14th March 2005
Forensic science is an integral part of criminal investigations but how much do you know about it?
part of National Science Week 2005, the
Entitled ‘The Colourful World of Forensic Science’, the lecture will show how forensic scientist uses the detection and measurement of colour to provide data that can be used as evidence in court.
Many coloured items we consume or come into contact with every day such as foods, drinks, clothing, cosmetics and documents appear frequently in casework examinations.
Forensic scientists also make use of colour to detect non-coloured materials such as drugs, gunshot residues and DNA, or to enhance marks and impressions such as fingerprints.
This lecture will trace the history of dye analysis as practised in forensic science. Casework examples will illustrate how research has, in some cases, been able to achieve the forensic scientist’s dream of non-destructive, in-situ methods for the trace analysis of colourants.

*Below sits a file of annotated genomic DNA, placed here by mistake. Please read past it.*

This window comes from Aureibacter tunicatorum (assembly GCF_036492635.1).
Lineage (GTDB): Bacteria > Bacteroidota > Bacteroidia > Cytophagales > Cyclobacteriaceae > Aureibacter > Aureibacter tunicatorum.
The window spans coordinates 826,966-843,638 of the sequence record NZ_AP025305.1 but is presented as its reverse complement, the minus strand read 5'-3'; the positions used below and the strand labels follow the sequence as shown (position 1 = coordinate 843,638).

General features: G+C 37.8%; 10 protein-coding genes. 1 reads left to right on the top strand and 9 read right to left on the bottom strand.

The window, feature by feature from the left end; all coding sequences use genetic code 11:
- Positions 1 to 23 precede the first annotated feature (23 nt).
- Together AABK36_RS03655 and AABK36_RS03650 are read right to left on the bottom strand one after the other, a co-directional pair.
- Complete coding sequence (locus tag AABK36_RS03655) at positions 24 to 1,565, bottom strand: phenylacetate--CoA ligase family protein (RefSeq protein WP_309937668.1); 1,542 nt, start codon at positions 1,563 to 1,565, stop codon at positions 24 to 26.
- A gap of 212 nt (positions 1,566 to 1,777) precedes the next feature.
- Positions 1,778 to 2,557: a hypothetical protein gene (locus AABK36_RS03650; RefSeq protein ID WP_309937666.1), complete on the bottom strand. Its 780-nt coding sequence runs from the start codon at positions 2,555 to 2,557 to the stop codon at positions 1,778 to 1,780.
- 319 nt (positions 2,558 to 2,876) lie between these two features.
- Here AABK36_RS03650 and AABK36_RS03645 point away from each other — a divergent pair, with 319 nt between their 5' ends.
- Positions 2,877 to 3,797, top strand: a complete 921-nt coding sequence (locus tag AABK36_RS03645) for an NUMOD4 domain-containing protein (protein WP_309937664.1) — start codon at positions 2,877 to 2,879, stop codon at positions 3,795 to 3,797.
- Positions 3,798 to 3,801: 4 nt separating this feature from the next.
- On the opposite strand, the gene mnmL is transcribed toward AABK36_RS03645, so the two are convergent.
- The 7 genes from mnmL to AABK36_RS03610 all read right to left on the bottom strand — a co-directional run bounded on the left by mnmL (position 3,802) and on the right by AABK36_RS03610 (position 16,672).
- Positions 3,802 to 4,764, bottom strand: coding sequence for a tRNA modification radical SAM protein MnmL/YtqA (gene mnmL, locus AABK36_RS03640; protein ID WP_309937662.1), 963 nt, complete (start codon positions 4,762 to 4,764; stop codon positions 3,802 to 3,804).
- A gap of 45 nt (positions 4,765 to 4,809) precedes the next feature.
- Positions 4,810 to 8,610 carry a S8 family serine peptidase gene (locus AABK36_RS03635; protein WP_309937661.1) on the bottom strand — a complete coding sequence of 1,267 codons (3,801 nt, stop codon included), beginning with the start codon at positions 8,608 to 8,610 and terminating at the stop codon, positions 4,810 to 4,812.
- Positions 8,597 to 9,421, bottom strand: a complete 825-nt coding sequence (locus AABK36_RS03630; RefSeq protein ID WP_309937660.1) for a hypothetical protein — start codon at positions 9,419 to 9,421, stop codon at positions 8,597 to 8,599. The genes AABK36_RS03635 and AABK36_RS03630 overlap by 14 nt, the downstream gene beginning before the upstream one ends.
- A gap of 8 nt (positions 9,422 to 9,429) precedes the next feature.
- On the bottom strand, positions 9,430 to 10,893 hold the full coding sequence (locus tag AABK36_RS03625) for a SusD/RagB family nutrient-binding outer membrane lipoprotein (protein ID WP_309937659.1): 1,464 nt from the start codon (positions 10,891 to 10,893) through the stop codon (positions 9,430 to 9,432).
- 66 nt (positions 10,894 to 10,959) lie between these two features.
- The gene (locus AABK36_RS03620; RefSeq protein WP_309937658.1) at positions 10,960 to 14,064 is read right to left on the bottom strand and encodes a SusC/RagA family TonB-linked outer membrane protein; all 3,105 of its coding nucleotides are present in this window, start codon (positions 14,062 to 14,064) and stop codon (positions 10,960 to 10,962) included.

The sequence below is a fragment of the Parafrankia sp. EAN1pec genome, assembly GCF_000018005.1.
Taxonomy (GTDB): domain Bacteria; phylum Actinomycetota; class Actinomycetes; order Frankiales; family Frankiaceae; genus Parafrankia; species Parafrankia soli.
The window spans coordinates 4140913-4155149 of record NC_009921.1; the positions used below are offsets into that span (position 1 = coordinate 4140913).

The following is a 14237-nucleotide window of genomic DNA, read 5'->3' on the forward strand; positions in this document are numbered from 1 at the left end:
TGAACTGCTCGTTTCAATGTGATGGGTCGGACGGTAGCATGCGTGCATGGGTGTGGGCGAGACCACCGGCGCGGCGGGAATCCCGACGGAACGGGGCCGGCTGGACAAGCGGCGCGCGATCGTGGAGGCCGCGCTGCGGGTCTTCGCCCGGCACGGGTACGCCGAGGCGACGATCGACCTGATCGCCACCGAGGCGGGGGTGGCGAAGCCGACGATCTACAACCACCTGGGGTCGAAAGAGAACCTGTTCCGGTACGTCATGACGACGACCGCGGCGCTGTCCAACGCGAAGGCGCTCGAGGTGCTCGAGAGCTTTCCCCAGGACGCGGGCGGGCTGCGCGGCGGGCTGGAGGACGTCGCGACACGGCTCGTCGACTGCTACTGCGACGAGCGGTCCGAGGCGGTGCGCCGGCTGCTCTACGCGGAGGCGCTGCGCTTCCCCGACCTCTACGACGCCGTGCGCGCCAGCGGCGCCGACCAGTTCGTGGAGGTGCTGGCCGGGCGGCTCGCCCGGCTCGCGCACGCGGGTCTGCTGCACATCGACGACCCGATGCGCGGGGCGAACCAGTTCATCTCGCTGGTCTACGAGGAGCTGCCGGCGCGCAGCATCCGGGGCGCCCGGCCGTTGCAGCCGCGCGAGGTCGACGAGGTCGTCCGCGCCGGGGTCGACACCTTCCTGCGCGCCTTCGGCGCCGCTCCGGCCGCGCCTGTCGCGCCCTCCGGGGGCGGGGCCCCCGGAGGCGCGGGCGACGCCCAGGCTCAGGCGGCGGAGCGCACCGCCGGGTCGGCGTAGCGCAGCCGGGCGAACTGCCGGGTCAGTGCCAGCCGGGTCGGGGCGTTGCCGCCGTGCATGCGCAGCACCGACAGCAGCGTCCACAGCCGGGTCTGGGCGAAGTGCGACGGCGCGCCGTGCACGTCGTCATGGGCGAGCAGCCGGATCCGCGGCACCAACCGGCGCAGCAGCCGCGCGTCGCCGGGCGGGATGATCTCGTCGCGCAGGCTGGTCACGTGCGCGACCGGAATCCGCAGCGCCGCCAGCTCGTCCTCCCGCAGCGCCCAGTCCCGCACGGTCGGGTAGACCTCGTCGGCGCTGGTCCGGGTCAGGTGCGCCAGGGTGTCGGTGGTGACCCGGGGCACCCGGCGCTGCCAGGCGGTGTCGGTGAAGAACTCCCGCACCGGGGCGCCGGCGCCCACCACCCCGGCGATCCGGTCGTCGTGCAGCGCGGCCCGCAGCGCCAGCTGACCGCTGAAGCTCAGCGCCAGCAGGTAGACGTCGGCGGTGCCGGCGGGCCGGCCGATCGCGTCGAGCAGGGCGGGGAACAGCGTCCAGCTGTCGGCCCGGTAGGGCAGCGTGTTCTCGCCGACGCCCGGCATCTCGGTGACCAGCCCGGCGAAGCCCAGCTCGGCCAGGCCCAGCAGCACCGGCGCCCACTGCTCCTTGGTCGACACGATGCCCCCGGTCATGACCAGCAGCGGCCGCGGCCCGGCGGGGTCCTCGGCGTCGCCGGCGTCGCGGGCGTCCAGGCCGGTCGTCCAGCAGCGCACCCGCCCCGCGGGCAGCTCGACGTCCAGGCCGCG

White gained his PhD from
has worked at Glaxo Laboratories and the Metropolitan
Police Forensic Science Laboratory and was the Director of the Forensic Science
Unit at the
lecture takes place in the
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Gill Noakes, Assistant Press Officer
01522 886244 firstname.lastname@example.org
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